Magnus Nordenman also advises Solberg to emphasize cooperation with Russia.

– I would make two points:

1. Norway also believes in the many economic opportunities that exist in the North American and European Arctics. However, let’s stay focused on finding sustainable development models that take into account the impacts on both the environment and local populations.

2. The Arctic Council needs US engagement and leadership. It is one of the few areas left where the US and the other Arctic nations can constructively engage with a Russia that must be deterred elsewhere., he says, and adds that practical proposals for cooperation are likely to do better, rather than broad statements or common views.

 

The PM meets President Trump in the White House at 2 p.m. local time, i.e. at 20:00 hrs CET.

Prior to her meeting with President Trump, PM Erna Solberg is giving a talk at the Brookings Institute in Washington. You can follow her talk and the following discussion from 16:00 hrs CET after registering here.


Rafe Pomerance (Photo: Woods Hole Research Center). Pomerance is Senior Researcher at Woods Hole Research Center and Director of the Arctic21 network, an association of organisations focusing on climate change in the Arctic. Pomerance is former Deputy Assistant Secretary of State of Environment and Development, and also former climate negotiator and Director of the Climate Policy Center.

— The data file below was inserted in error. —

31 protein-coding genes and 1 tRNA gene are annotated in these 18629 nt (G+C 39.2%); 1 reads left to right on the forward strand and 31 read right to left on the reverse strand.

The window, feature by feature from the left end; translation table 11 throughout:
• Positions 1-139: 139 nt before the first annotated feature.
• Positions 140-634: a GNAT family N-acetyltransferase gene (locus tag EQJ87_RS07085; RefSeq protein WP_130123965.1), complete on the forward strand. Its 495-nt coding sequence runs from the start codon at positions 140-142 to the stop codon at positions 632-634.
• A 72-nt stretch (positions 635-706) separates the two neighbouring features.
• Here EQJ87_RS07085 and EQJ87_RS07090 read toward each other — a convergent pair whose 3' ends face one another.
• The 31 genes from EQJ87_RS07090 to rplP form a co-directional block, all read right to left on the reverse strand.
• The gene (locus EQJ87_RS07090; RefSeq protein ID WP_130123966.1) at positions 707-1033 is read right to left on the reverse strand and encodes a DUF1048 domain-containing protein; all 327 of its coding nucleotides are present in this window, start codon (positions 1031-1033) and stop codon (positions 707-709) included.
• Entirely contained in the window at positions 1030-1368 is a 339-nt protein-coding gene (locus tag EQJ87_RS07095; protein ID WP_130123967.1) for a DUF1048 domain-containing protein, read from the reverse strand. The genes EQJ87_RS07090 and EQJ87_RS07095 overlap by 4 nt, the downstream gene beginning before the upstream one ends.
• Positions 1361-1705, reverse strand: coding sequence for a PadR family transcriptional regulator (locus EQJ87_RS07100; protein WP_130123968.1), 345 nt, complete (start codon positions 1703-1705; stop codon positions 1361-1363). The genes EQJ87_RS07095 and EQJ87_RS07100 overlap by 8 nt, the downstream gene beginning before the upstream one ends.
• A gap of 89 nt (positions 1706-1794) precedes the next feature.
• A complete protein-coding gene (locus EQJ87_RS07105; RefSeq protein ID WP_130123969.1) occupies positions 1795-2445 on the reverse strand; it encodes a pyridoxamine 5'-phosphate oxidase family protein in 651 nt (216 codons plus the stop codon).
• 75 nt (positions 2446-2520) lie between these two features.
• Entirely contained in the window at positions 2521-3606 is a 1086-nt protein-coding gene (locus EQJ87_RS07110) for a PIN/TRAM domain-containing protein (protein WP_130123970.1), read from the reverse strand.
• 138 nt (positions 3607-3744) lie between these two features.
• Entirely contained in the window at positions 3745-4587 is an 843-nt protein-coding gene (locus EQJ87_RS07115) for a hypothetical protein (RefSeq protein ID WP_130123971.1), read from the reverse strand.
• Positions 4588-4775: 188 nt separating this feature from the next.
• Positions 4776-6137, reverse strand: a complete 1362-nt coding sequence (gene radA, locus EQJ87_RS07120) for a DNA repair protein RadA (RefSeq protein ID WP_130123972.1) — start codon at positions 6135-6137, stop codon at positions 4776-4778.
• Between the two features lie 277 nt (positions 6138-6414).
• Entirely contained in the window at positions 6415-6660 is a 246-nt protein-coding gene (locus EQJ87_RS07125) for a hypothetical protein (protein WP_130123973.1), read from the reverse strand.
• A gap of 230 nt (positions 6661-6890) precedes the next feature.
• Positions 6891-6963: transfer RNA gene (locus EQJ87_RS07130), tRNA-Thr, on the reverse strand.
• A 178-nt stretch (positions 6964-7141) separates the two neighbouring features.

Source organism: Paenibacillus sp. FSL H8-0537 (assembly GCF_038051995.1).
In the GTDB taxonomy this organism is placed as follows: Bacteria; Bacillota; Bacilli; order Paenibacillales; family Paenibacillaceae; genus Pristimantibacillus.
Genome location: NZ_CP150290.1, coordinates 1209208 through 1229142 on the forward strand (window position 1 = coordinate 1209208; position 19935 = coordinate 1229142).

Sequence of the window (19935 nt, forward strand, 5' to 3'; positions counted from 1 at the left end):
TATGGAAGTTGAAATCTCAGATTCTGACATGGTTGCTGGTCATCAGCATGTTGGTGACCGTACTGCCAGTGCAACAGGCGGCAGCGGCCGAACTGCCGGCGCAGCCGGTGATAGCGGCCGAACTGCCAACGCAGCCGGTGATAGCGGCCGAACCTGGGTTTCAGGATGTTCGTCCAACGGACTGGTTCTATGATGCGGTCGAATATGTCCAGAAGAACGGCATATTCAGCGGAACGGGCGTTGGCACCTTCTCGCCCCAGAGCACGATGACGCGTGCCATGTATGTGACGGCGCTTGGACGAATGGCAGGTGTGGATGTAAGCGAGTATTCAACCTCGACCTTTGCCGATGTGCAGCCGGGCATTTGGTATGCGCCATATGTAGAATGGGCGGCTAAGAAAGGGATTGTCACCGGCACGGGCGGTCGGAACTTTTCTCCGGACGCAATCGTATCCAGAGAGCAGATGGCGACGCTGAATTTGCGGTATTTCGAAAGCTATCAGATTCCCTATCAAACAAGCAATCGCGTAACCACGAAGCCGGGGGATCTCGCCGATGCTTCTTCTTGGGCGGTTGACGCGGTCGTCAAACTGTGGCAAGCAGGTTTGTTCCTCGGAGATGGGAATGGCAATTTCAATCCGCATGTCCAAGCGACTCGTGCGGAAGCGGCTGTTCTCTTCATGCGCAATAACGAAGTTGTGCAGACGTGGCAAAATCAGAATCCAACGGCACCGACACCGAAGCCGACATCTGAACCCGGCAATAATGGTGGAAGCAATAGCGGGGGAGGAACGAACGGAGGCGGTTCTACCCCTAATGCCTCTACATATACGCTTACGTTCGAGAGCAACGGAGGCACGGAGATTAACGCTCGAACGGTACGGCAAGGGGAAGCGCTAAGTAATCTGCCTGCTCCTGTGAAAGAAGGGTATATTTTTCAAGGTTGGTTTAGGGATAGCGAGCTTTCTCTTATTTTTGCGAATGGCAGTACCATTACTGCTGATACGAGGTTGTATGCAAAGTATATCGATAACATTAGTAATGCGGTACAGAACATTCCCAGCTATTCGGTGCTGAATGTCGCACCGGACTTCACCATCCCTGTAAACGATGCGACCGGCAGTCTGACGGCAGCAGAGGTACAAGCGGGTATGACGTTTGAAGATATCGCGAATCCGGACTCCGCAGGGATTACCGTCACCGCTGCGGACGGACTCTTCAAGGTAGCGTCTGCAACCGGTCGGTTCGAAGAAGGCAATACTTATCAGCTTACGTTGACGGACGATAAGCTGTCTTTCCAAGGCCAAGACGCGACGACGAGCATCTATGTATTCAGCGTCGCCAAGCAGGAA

Rafe Pomerance (Photo: Woods Hole Research Center). Pomerance is Senior Researcher at Woods Hole Research Center and Director of the Arctic21 network, an association of organisations focusing on climate change in the Arctic. Pomerance is former Deputy Assistant Secretary of State of Environment and Development, and also former climate negotiator and Director of the Climate Policy Center.

Magnus Nordenman is Director of the Transatlantic Security Initiative at Scowcroft Center for Strategy and Security at the Atlantic Council. He focuses on transatlantic security policy, NATO, Nordic-Baltic defense and maritime issues. He was born in Sweden but has mostly studied and worked in the USA.(Photo: Atlantic Council)

Magnus Nordenman is Director of the Transatlantic Security Initiative at Scowcroft Center for Strategy and Security at the Atlantic Council. He focuses on transatlantic security policy, NATO, Nordic-Baltic defense and maritime issues. He was born in Sweden but has mostly studied and worked in the USA.(Photo: Atlantic Council)

Sherri Goodman is a Senior Fellow at the Woodrow Wilson Institute and President and CEO of the Consortium for Ocean Leadership at CNA. Goodman has formerly served as Deputy Undersecretary of Defense (Environmental Security) at the Ministry of Defense and is a member of the Secretary of State’s International Security Advisory Board. (Photo: The Wilson Center)

Sherri Goodman is a Senior Fellow at the Woodrow Wilson Institute and President and CEO of the Consortium for Ocean Leadership at CNA. Goodman has formerly served as Deputy Undersecretary of Defense (Environmental Security) at the Ministry of Defense and is a member of the Secretary of State’s International Security Advisory Board. (Photo: The Wilson Center)